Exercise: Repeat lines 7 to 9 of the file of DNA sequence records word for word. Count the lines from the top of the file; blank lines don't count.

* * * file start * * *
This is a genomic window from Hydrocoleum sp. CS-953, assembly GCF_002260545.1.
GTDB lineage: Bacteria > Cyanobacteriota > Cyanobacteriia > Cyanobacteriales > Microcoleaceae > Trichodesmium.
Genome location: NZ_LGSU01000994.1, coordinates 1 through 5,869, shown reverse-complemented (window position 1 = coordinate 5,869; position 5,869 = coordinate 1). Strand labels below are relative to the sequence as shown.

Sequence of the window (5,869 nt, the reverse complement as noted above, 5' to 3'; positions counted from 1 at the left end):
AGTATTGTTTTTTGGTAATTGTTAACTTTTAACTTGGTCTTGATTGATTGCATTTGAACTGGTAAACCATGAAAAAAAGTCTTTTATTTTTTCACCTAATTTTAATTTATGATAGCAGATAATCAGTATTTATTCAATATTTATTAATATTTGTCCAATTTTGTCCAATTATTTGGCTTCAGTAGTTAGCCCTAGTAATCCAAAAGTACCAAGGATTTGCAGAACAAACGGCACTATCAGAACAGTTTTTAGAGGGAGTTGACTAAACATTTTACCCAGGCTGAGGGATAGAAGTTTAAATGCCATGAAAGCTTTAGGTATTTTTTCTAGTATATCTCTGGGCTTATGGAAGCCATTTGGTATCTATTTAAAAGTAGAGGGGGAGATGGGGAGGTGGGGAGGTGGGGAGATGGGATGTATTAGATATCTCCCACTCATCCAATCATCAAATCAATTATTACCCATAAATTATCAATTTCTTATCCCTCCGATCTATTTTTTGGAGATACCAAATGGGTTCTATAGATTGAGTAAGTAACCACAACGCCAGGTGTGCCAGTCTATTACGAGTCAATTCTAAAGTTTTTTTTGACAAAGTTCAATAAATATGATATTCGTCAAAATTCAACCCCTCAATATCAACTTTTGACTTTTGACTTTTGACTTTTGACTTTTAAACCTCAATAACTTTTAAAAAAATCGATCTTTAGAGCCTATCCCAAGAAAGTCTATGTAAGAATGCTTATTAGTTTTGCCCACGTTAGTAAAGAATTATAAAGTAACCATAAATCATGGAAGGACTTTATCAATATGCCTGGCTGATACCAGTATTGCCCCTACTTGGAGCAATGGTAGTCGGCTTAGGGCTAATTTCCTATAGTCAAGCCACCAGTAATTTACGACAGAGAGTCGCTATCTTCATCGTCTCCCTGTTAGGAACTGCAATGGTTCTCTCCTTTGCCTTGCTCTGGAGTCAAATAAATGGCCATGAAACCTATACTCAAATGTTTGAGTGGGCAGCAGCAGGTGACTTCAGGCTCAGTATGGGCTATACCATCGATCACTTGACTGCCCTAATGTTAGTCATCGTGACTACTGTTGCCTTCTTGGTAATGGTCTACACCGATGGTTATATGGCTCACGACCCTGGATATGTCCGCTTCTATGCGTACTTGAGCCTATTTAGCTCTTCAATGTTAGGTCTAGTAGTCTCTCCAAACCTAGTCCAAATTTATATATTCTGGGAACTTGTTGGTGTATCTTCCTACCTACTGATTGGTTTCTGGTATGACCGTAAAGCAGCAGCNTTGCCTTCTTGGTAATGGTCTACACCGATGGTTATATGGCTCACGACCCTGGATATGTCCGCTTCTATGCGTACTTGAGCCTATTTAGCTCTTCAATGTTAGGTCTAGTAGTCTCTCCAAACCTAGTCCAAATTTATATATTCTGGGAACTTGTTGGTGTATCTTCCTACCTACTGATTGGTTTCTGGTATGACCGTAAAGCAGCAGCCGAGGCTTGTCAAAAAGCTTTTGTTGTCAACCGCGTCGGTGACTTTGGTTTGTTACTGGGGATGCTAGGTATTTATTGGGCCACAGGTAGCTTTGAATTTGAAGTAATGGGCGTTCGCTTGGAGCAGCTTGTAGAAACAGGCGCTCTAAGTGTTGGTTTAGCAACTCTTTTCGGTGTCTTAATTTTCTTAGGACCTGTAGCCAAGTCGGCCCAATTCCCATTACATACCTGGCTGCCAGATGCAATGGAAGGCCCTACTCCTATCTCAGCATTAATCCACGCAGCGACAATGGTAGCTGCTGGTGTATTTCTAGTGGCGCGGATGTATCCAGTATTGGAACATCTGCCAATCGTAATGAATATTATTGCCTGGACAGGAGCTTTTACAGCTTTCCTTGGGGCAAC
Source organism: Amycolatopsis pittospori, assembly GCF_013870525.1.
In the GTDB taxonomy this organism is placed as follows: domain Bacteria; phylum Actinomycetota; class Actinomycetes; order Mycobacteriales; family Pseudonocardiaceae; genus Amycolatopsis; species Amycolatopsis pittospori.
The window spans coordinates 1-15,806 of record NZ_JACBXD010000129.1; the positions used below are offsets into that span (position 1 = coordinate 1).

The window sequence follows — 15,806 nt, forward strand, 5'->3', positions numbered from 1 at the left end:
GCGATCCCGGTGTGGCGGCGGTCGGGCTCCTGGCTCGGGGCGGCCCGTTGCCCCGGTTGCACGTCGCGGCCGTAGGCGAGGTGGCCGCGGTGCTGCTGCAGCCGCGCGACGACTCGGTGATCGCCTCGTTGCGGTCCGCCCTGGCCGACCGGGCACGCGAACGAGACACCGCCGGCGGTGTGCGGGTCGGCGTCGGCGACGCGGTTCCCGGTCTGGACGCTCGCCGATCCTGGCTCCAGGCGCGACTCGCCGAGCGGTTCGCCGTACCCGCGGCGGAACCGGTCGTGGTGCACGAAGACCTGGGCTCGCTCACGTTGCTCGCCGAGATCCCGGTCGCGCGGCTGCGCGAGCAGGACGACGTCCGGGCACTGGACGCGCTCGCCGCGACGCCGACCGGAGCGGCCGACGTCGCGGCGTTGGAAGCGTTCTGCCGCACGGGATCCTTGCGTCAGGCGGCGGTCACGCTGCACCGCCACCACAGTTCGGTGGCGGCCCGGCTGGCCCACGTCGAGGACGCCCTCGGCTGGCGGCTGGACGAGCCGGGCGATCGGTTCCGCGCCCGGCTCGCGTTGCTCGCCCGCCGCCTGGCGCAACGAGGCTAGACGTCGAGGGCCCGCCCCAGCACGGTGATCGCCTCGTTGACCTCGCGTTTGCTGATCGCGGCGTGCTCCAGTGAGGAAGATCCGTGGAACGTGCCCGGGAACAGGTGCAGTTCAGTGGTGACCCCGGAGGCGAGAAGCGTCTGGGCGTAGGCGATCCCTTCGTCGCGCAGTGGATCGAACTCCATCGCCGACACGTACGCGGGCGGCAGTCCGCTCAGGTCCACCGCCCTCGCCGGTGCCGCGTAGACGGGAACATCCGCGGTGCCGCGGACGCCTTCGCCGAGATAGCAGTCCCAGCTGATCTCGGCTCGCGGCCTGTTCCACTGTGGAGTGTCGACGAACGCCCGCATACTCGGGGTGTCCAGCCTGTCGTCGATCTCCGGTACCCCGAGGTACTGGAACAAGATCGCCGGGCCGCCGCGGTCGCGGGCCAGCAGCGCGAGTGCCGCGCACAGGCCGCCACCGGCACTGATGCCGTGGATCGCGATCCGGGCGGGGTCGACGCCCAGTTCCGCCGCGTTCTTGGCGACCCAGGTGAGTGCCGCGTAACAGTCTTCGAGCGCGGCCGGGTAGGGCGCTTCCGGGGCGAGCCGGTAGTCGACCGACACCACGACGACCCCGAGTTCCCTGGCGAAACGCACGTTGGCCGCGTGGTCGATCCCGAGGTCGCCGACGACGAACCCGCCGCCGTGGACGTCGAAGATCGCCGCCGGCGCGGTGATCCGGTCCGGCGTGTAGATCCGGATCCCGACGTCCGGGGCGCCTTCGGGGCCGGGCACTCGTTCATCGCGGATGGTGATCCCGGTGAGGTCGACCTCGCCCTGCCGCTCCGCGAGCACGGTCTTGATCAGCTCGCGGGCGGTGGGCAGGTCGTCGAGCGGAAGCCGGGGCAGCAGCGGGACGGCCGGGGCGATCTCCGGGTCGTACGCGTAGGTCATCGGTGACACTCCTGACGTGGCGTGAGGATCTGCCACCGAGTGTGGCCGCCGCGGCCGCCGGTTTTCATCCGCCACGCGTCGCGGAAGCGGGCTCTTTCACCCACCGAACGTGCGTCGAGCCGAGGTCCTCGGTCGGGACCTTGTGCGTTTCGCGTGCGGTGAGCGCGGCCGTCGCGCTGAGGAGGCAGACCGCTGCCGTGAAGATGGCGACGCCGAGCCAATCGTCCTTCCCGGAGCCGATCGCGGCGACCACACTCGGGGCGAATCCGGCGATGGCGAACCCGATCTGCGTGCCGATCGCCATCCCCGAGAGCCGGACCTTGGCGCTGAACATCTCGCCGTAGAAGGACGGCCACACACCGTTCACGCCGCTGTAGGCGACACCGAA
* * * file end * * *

In the GTDB taxonomy this organism is placed as follows: domain Bacteria; phylum Actinomycetota; class Actinomycetes; order Mycobacteriales; family Pseudonocardiaceae; genus Amycolatopsis; species Amycolatopsis pittospori.
The window spans coordinates 1-15,806 of record NZ_JACBXD010000129.1; the positions used below are offsets into that span (position 1 = coordinate 1).

The window sequence follows — 15,806 nt, forward strand, 5'->3', positions numbered from 1 at the left end: